Welcome to The Leafs Nation’s year-(so far)-in-review series in which we talk about something we learned about each player on the team this year. Today, we have Auston Matthews establishing himself as the best goal scorer in the league.
Among the many things we lost when the NHL season was suspended due to the COVID-19 pandemic was an epic race for the Rocket Richard Trophy.
Alexander Ovechkin, who won the award in each of the past two seasons, sits tied with David Pastrnak for the league’s lead in goals with 48. Right behind them is Auston Matthews with 47 goals.
It’s difficult at this point to imagine that the 2019-20 regular season is going to be concluded (I’ll still hold out some hope for the playoffs), so Ovechkin and Pastrnak will more than likely be awarded co-winners of the Rocket Richard this year. That leaves Matthews without any hardware to show for his breakout season.
I mean, it’s sort of arbitrary in the grand scheme of things, but it would have been ideal for Ovechkin and Matthews to share that trophy. No disrespect to Pastrnak who’s obviously an excellent player, but Ovechkin vs. Matthews is the real debate for the league’s best goal scorer. Pastrnak scored 20 of his goals this season on the power play while Ovechkin and Matthews were well ahead of the rest of the pack with 35 even-strength goals each.
For those who have been paying attention, this isn’t really anything new. Since Matthews broke into the league, he’s scored more even-strength goals per 60 minutes than anybody else by quite a wide margin. Unfortunately for Matthews, that isn’t exactly the traditional argument you would use to say a guy is the best goal scorer around.
Most people aren’t interested in breaking statistics down to adjust for usage and power-play opportunities to figure out who’s scoring at the highest rate in an isolated scenario that levels the playing field. Most people just want to see who’s scored the most goals.
The thing holding Matthews back from being crowned as the league’s best scorer, right or wrong, has been his durability. After his 40-goal rookie season, Matthews missed major time in his second and third seasons and was nowhere near the top of the Rocket Richard Trophy race. His goal-per-game pace was elite, but you have to put together an entire season of scoring goals if you want to be known as the league’s best goal scorer.
But, this season, Matthews was healthy and he was scoring at the best pace of his career. Had the season finished as normal, Matthews surely would have reached the 50-goal plateau. He would have become the first Leaf to do so since Dave Andreychuk did so in 1993-94. He also probably would have broken Rick Vaive’s single-season Leafs scoring record of 54 goals set in 1981-82. He might have even won the Rocket Richard Trophy, cementing himself as the best goal scorer in the league right now.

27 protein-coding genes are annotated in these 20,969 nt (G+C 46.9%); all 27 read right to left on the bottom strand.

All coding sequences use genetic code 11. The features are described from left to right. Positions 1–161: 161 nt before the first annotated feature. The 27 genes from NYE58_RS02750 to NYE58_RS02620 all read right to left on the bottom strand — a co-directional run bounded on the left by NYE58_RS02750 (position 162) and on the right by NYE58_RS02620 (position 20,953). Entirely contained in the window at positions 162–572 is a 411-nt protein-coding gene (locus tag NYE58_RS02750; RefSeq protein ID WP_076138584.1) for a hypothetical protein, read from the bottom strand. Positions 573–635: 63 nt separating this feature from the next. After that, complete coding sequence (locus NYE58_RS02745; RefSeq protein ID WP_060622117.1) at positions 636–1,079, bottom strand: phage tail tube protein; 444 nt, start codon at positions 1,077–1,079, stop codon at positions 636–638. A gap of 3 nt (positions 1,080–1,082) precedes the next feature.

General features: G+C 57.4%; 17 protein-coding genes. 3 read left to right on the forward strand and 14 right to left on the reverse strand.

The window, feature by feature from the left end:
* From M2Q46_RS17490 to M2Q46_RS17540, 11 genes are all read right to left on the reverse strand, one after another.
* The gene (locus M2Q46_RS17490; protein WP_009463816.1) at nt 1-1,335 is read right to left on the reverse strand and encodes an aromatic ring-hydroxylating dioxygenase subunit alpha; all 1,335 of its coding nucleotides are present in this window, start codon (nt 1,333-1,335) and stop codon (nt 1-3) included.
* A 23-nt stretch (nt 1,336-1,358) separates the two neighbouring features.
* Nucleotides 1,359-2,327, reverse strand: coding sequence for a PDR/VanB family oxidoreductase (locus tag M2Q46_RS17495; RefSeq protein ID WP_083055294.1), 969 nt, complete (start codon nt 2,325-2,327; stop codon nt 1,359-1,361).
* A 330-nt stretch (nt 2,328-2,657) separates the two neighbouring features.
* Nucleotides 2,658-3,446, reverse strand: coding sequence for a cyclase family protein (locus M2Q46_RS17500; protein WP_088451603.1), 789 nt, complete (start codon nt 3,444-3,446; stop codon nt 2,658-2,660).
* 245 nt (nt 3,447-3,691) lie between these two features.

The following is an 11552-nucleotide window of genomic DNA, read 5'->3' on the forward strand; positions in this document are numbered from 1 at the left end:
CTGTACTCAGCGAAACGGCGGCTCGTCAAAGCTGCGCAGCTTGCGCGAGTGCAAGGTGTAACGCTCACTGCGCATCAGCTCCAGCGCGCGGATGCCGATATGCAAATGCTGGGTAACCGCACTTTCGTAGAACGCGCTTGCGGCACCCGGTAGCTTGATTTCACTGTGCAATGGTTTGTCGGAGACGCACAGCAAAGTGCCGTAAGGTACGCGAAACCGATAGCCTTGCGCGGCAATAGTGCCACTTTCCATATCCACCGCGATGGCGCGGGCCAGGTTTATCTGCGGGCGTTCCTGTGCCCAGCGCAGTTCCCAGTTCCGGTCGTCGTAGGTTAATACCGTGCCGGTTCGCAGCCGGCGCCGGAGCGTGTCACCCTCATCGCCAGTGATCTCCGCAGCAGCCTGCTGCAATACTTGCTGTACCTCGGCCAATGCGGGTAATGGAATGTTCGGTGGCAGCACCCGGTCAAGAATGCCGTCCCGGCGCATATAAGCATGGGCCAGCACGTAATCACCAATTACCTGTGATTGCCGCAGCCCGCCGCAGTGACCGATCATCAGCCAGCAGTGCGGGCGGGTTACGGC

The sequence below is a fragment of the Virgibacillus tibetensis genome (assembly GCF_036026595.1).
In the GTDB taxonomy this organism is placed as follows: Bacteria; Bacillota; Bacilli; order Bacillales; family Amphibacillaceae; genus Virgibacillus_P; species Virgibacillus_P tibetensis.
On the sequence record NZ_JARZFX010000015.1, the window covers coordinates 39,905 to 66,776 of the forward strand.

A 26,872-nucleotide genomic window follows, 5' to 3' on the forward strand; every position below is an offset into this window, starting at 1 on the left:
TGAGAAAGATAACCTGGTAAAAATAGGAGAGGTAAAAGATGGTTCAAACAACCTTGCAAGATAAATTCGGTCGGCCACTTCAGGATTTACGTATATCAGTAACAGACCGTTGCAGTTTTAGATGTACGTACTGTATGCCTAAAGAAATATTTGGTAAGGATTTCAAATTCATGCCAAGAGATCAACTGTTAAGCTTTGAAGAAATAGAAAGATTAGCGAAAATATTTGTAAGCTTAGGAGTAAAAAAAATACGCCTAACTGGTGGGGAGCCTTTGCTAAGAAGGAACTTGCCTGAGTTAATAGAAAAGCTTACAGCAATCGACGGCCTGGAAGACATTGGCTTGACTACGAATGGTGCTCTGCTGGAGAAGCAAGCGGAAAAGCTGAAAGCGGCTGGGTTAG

But that didn’t happen. Instead, the season got cut short and Matthews didn’t hit 50 goals, he didn’t break Vaive’s record, and he didn’t win the Rocket Richard Trophy. He doesn’t win the cold, hard, old-school argument of what makes the best goal scorer in the league, but, this season, Matthews proved that he is.
Under Mike Babcock, Matthews scored 14 goals in 23 games, which was good for a 50-goal pace. After Babcock was fired in November and Sheldon Keefe replaced him behind the bench, Matthews’ production started to rise. Not only did the team start to operate with a more open, offensive style, but he saw nearly two more minutes of average ice-time per game.
With Keefe behind the bench, Matthews scored 33 goals in 47 games, good for a 58-goal pace. Who else was on pace for 58 goals this season, you ask? Well, Alexander Ovechkin, of course.
What separates Matthews from Ovechkin, in my mind, is the versatility of his goal scoring. So much of Ovechkin’s production comes from the one-timer above the circle that he blasts past goaltenders over and over again.
To be clear, I’m not saying that’s some cheap and easy way to score goals. His unbelievable shot is one thing and his ability to read the defence and get open to get the shot away is another. But the different ways that Matthews can create offence from anywhere in the offensive zone is what gives him the edge as the better goal scorer right now.
There’s the Ovechkin-esque one-time blast that just finds holes through goalies…
There’s the pinpoint bullet of a wrist-shot he can pick the smallest openings with…
There’s the slick hands in close…
There’s the deflections, another weapon in close…
Beyond the shooting skill, Matthews’ most important weapon is his ability to read the play, predict where the puck is going and where he can go to get open…
Even if he’s covered adequately, Matthews can still just flat-out beat a defender…
The shot, the hands, the offensive instinct, the ability to rifle a bomb from the circle or wrist a snipe from in close or deflect a point-shot from an impossible angle, the diverse arsenal that Matthews boasts when it comes to scoring goals in second to none.
He won’t have any hardware to show for it, but he’s established himself as the best goal scorer around right now. Matthews’ Rocket Richard Trophy will come soon enough.